The sales drought goes back to 2008 and 2009, when the markets crashed and burned, leaving investors with colossal losses.
Although, even as they continue to rise from the depths of 2009, prospective investors continued to be tuned out.
According to the Investment Funds Institute of Canada, last year, equity funds had net redemption of $14.1 billion. That’s an increase from $10.8 billion, recovered a year earlier. Apparently, there is no immediate sales turnaround, even during the peak investing season we’re currently in.
An exception to the trend of redemptions, are exchange-traded funds. With $56.4 billion in assets, in every category, ETFs are a smaller industry than mutual funds, but this is starting to narrow.
ETF assets increased by 30% last year, three times mutual fund rates. The majority of this money was delegated to fixed-income funds; however, sales of equity ETFs stayed positive.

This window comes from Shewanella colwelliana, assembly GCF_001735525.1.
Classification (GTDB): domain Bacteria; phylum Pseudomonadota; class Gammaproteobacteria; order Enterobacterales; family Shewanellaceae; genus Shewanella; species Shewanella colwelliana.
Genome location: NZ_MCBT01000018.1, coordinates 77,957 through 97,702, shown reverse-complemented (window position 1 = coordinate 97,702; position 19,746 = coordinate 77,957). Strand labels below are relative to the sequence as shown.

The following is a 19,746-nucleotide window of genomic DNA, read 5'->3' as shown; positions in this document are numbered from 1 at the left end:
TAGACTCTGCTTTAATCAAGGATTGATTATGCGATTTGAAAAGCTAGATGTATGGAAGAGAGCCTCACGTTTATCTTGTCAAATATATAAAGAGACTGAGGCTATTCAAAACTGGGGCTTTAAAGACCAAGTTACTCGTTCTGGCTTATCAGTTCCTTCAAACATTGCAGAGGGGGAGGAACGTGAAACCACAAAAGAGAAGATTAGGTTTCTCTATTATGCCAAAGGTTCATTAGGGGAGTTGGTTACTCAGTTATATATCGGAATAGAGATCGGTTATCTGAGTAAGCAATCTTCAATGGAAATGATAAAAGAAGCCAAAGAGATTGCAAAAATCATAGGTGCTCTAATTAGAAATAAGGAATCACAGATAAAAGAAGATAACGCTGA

One allure for retail investors is, once they obtain an ETF; they pay the same per unit management fees for small holdings, while institutional investors have to pay for their multi-million-dollar holdings.
Whether via ETFs or mutual funds, fund investors who bought equity funds close to the bottom, or who stayed invested following a market mauling reward. In 2012, was a turn-a-round for domestic equity funds.
For higher fixed-income yields in 2013, investors will have to accept more risk, look at investment-grade corporate bonds, and more adventurous assets like emerging markets bond’s and high-yield bonds.